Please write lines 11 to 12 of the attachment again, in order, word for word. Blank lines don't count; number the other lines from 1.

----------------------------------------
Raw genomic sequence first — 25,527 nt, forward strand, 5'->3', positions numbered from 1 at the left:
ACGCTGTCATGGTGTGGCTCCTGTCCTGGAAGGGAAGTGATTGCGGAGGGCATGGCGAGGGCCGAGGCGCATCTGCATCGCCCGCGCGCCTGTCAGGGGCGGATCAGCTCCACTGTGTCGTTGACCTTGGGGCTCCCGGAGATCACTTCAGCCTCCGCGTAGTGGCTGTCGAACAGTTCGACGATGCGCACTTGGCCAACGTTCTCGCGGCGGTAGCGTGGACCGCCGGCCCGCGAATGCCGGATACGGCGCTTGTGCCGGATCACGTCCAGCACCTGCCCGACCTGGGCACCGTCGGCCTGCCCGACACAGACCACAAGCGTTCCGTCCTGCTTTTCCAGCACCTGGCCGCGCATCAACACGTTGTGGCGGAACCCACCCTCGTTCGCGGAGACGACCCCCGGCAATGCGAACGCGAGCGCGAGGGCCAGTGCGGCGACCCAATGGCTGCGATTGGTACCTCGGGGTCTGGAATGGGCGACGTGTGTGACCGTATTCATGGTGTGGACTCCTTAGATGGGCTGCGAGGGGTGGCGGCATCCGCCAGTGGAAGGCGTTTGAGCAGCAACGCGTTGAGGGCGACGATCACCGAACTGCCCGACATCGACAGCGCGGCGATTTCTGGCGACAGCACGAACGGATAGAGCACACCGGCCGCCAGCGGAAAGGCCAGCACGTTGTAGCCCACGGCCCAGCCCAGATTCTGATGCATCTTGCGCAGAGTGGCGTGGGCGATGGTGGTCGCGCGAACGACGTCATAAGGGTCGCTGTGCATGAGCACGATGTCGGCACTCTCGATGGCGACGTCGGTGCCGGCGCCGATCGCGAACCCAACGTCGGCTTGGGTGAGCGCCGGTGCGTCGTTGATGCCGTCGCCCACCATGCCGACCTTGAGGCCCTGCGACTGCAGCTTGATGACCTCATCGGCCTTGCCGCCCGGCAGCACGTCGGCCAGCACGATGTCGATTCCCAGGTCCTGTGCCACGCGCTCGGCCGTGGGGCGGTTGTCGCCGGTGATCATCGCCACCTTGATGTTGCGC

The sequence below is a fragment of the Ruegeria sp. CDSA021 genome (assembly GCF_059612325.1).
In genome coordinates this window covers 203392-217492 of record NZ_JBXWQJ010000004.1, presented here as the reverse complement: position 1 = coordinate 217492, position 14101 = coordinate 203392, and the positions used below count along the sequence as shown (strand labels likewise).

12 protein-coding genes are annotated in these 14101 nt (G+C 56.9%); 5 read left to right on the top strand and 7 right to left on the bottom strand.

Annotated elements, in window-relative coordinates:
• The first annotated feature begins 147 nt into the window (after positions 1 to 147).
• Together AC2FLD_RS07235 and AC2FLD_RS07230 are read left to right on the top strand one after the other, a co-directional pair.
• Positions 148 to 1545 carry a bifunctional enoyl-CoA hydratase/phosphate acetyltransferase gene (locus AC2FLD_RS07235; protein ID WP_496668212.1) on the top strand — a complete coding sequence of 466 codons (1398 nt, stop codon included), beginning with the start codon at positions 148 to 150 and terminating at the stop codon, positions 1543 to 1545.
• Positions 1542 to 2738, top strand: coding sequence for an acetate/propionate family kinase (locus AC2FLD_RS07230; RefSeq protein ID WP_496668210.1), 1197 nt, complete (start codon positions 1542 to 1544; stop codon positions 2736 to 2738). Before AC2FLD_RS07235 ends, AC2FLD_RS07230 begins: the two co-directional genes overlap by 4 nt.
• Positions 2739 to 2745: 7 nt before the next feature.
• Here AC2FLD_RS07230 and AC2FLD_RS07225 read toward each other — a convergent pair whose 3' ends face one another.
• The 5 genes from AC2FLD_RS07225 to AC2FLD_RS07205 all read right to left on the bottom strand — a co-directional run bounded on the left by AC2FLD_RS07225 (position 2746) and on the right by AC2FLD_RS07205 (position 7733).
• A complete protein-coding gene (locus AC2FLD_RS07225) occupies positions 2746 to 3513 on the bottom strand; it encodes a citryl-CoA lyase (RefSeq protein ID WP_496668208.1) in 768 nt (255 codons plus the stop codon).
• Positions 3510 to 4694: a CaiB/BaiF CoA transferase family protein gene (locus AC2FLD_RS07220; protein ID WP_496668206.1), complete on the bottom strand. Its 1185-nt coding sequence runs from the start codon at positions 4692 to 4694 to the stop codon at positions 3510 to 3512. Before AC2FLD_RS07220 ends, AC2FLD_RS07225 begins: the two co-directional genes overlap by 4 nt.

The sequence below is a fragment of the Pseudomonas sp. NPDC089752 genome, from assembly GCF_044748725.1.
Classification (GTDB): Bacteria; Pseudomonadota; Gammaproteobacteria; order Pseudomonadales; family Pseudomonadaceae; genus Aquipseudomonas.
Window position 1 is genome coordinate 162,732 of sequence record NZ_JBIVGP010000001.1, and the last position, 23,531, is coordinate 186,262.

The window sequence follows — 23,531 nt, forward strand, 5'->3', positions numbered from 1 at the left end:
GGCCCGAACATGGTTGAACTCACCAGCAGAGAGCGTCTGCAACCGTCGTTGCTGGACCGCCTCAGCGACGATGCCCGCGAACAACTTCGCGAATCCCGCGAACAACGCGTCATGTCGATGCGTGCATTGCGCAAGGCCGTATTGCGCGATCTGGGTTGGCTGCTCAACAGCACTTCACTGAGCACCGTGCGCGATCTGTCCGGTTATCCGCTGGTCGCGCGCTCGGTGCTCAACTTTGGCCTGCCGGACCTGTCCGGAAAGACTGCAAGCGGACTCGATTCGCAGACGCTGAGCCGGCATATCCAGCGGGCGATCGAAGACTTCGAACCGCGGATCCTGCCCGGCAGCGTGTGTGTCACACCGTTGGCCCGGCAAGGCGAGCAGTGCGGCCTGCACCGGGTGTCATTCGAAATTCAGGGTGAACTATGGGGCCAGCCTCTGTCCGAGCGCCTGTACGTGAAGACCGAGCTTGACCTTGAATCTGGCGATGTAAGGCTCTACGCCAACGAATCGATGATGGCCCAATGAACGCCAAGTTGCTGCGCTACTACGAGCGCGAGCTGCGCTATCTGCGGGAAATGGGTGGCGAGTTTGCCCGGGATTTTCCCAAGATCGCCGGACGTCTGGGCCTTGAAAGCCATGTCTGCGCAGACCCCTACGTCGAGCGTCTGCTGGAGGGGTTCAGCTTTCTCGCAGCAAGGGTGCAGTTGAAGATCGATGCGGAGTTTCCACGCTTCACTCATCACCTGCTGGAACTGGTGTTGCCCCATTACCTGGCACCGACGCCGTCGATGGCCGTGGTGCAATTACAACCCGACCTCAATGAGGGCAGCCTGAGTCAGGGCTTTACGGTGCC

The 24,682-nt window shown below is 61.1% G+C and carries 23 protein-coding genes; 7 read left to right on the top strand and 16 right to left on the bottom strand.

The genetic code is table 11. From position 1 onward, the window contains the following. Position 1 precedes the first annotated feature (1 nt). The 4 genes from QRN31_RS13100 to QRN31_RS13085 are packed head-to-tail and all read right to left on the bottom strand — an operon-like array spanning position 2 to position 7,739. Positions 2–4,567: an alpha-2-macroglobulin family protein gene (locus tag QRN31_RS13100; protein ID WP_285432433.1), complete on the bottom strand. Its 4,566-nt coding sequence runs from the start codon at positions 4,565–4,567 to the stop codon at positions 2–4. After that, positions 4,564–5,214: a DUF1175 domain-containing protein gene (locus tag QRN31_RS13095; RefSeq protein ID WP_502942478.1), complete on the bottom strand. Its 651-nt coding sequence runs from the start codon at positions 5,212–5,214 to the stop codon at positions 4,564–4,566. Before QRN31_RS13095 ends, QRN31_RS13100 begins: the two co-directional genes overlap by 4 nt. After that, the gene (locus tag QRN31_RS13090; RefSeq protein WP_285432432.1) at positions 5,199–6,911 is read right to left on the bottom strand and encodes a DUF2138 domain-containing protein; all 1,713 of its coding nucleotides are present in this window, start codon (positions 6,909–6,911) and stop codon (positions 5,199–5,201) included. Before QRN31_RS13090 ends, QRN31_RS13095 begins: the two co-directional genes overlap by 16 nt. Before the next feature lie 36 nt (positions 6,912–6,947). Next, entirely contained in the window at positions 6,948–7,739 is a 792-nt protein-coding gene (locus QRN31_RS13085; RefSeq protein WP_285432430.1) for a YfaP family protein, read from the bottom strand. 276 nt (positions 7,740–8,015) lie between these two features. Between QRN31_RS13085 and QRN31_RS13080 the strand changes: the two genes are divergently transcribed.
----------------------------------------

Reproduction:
• Positions 2739 to 2745: 7 nt before the next feature.
• Here AC2FLD_RS07230 and AC2FLD_RS07225 read toward each other — a convergent pair whose 3' ends face one another.